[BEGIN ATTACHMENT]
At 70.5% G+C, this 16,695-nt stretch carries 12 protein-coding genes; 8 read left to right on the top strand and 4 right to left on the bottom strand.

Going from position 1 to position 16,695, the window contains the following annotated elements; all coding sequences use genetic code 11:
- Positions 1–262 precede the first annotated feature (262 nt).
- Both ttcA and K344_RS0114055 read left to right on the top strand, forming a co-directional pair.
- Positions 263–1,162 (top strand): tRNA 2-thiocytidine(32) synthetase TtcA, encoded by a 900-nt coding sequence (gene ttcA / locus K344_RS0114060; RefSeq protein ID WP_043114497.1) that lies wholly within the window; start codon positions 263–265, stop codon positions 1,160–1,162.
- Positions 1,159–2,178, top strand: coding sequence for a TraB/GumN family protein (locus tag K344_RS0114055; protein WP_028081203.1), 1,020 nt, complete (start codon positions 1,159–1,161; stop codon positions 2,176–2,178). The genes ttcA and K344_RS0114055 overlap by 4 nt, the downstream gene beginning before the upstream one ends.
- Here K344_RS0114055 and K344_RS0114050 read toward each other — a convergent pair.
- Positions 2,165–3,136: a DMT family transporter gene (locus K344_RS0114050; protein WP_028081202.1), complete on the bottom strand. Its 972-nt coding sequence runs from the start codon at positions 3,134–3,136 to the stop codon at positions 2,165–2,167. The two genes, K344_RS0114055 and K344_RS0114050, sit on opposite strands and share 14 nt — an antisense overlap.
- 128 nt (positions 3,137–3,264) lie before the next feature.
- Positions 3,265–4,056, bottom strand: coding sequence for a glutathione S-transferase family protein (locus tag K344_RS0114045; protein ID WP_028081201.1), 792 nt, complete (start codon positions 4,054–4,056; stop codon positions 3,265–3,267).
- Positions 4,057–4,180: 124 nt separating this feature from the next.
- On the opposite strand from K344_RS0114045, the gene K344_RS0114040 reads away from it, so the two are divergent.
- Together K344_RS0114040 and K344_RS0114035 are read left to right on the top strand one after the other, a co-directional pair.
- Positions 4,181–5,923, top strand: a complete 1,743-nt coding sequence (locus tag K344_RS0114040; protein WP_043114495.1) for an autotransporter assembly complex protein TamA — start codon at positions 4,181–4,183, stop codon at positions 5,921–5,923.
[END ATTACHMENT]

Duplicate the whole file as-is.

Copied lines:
At 70.5% G+C, this 16,695-nt stretch carries 12 protein-coding genes; 8 read left to right on the top strand and 4 right to left on the bottom strand.

Going from position 1 to position 16,695, the window contains the following annotated elements; all coding sequences use genetic code 11:
- Positions 1–262 precede the first annotated feature (262 nt).
- Both ttcA and K344_RS0114055 read left to right on the top strand, forming a co-directional pair.
- Positions 263–1,162 (top strand): tRNA 2-thiocytidine(32) synthetase TtcA, encoded by a 900-nt coding sequence (gene ttcA / locus K344_RS0114060; RefSeq protein ID WP_043114497.1) that lies wholly within the window; start codon positions 263–265, stop codon positions 1,160–1,162.
- Positions 1,159–2,178, top strand: coding sequence for a TraB/GumN family protein (locus tag K344_RS0114055; protein WP_028081203.1), 1,020 nt, complete (start codon positions 1,159–1,161; stop codon positions 2,176–2,178). The genes ttcA and K344_RS0114055 overlap by 4 nt, the downstream gene beginning before the upstream one ends.
- Here K344_RS0114055 and K344_RS0114050 read toward each other — a convergent pair.
- Positions 2,165–3,136: a DMT family transporter gene (locus K344_RS0114050; protein WP_028081202.1), complete on the bottom strand. Its 972-nt coding sequence runs from the start codon at positions 3,134–3,136 to the stop codon at positions 2,165–2,167. The two genes, K344_RS0114055 and K344_RS0114050, sit on opposite strands and share 14 nt — an antisense overlap.
- 128 nt (positions 3,137–3,264) lie before the next feature.
- Positions 3,265–4,056, bottom strand: coding sequence for a glutathione S-transferase family protein (locus tag K344_RS0114045; protein ID WP_028081201.1), 792 nt, complete (start codon positions 4,054–4,056; stop codon positions 3,265–3,267).
- Positions 4,057–4,180: 124 nt separating this feature from the next.
- On the opposite strand from K344_RS0114045, the gene K344_RS0114040 reads away from it, so the two are divergent.
- Together K344_RS0114040 and K344_RS0114035 are read left to right on the top strand one after the other, a co-directional pair.
- Positions 4,181–5,923, top strand: a complete 1,743-nt coding sequence (locus tag K344_RS0114040; protein WP_043114495.1) for an autotransporter assembly complex protein TamA — start codon at positions 4,181–4,183, stop codon at positions 5,921–5,923.